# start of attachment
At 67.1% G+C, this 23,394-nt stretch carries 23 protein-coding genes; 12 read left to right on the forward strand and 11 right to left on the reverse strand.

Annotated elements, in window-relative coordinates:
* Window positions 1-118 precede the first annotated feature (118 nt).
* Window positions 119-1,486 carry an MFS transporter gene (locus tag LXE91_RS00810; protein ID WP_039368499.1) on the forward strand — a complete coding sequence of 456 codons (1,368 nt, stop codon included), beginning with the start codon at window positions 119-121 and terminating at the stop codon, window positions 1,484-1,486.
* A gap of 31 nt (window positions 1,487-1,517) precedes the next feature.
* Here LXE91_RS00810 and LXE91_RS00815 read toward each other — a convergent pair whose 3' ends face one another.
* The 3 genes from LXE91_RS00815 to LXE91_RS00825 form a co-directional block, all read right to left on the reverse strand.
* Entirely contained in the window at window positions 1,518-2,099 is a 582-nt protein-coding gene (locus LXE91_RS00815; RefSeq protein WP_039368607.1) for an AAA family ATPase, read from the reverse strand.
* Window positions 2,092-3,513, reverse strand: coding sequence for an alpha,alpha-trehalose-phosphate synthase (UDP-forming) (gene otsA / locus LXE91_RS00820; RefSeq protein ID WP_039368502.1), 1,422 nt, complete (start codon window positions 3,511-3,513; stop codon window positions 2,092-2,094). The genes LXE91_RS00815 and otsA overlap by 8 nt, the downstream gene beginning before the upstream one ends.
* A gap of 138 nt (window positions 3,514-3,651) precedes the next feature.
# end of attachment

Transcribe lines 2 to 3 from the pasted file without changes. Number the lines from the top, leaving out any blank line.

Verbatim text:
Annotated elements, in window-relative coordinates:
* Window positions 1-118 precede the first annotated feature (118 nt).